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Innovative property taxes in Winnipeg?

Being from Winnipeg, my West Coast colleagues quite often make comments like, "oh, you must really like it out here on the coast and in the mountains." And I usually agree with their remarks. And then feeling a bit defeated I generally follow up with quick facts about how Winnipeg was once the home of Neil Young, Louis Riel, Winnie the Pooh and the late Winnipeg Jets.

But they are right; Winnipeg is flat and cool – but for some reasons beyond all recognition, quite a creative community. Perhaps it is the cold winters keeping people inside that force residents to find joy in creative and cultural activities. Whatever it is, something created last winter is stirring up community dialogue like never before. In fact, many of the city councils and provincial governments across the country are watching Winnipeg and Manitoba with keen interest.

The Winnipeg council has created a draft tax plan to cut property taxes by as much as half and eliminate all business tax. Imagine, in Whistler, reducing your property tax by half! What they are planning to do in Winnipeg is to actually increase services, while shifting taxes from property and businesses to user pay systems. The idea was to create a vision of the community they wanted (similar to the CSP) and then shift the tax structure to help drive the community in this direction. They have introduced ideas like hotel taxes, not unfamiliar to Whistler, but they have also suggested taxes for excess garbage, water use, sewage, electricity, natural gas, auto fuel, and parking, among others.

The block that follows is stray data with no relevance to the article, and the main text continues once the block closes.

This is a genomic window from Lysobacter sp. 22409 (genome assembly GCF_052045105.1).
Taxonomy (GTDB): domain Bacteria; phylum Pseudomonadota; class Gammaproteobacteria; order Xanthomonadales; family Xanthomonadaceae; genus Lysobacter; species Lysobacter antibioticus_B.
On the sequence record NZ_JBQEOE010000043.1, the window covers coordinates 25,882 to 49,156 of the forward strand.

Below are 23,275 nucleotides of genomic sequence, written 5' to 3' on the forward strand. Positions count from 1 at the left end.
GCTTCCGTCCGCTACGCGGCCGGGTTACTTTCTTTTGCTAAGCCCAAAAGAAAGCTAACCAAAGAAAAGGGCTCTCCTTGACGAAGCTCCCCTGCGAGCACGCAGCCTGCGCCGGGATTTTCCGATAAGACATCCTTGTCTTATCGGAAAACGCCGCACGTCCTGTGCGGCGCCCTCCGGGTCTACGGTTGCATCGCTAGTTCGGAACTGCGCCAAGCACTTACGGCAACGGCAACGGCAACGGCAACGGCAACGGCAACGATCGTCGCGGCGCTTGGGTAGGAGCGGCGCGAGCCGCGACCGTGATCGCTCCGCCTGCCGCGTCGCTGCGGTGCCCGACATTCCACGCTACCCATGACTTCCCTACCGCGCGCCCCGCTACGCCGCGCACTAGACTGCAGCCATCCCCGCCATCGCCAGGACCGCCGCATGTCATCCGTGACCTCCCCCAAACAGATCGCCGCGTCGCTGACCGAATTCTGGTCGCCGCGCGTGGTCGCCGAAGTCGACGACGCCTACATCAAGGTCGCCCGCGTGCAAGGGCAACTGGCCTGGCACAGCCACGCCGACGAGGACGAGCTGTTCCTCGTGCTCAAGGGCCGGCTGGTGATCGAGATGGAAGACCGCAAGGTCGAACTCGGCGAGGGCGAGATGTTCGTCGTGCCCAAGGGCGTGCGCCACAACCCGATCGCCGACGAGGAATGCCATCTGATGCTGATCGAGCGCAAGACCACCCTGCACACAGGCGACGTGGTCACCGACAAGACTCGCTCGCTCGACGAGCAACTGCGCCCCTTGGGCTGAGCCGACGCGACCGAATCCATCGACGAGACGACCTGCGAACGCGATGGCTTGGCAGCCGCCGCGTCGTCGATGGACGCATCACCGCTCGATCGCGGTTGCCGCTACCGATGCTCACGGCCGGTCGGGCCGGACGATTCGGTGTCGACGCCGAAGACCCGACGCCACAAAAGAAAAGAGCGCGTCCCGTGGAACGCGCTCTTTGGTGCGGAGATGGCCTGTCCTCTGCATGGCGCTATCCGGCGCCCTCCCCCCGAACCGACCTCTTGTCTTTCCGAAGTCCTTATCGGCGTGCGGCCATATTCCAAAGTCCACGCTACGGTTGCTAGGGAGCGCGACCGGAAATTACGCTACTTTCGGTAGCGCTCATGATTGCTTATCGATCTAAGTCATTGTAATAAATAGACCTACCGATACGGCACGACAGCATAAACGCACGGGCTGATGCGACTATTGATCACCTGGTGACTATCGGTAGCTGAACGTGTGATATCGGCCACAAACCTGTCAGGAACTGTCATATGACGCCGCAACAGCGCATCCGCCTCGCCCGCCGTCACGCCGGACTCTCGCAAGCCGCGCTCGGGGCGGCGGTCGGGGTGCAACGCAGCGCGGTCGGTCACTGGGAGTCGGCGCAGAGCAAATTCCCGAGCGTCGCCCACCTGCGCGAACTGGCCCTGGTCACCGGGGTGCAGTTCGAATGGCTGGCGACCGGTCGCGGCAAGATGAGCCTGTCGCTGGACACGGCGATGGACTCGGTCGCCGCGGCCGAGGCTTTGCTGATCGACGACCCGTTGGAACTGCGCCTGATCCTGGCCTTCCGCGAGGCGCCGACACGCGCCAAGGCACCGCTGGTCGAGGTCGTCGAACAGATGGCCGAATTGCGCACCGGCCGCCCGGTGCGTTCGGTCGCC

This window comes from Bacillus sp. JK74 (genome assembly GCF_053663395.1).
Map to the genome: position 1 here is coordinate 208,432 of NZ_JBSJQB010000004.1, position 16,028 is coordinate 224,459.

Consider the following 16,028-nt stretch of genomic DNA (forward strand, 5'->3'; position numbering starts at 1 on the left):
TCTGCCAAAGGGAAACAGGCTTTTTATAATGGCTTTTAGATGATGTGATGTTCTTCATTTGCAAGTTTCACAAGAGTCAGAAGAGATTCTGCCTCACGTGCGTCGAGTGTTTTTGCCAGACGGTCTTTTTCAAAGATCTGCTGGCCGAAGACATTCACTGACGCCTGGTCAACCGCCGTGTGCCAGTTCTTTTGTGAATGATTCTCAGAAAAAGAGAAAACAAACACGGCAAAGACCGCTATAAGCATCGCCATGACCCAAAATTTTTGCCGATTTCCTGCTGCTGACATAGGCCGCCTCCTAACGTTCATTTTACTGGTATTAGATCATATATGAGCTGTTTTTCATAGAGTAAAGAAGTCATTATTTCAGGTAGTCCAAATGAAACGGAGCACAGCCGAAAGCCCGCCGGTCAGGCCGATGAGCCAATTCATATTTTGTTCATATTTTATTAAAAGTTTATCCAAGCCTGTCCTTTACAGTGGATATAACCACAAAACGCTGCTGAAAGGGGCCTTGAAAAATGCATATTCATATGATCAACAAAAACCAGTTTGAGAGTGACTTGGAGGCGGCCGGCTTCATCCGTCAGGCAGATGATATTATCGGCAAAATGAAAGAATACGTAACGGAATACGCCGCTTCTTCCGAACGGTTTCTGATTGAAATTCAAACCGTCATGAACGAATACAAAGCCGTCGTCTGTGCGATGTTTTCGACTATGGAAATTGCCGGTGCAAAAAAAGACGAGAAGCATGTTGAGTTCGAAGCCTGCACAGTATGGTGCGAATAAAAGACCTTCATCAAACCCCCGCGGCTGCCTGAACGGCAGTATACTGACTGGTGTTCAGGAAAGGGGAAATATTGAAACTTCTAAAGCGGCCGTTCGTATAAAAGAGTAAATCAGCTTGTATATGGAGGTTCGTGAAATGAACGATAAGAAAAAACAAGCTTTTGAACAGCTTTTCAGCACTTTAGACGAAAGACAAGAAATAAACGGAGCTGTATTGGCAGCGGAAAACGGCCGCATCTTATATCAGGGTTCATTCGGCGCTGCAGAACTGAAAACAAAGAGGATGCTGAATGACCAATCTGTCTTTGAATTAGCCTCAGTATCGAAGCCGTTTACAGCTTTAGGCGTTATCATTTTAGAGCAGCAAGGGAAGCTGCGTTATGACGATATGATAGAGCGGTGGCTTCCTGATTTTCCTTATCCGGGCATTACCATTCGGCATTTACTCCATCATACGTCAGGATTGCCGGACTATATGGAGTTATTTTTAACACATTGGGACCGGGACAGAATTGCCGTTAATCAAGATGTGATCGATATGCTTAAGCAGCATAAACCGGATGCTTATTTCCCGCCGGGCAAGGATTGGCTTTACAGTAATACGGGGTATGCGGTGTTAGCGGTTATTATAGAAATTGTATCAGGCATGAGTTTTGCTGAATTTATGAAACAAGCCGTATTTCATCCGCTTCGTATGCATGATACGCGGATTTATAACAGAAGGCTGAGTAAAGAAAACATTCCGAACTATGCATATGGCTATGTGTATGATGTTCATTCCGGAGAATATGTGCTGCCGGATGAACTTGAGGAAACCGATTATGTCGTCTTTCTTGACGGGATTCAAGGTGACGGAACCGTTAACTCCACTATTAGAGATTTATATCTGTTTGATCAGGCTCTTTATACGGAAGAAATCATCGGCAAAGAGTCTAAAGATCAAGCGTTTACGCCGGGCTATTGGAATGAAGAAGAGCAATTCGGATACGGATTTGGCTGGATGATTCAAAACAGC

At the same time they have reduced property tax, business tax and public transportation charges. Of course with any tax shift there are winners and some losers. However, the public consultation process in Winnipeg has created a list of possible ways to minimize the losers while preserving the revenue.

The tax shift is designed as user-pay, but also to include the "externalities" or the broad social costs (i.e. air pollution from cars, waste to the landfill) due to certain consumer preferences that currently go unaccounted for. In return, the property taxes are cut in half and business taxes eliminated. As opposed to taxes being based on the will of the assessment market, residents can now actually have some degree of control over them.

Unfortunately, Winnipeg can’t claim all the credit for the ideas, as many of were imported from EU countries, who borrowed the concept from a British economist named Pigou (1877-1959). Winnipeg can, however, claim credit for being the first municipality in Canada to draft such a creative fiscal scheme in partnership with the Manitoba government. A Web sites for more details on The Winnipeg Initiative is:

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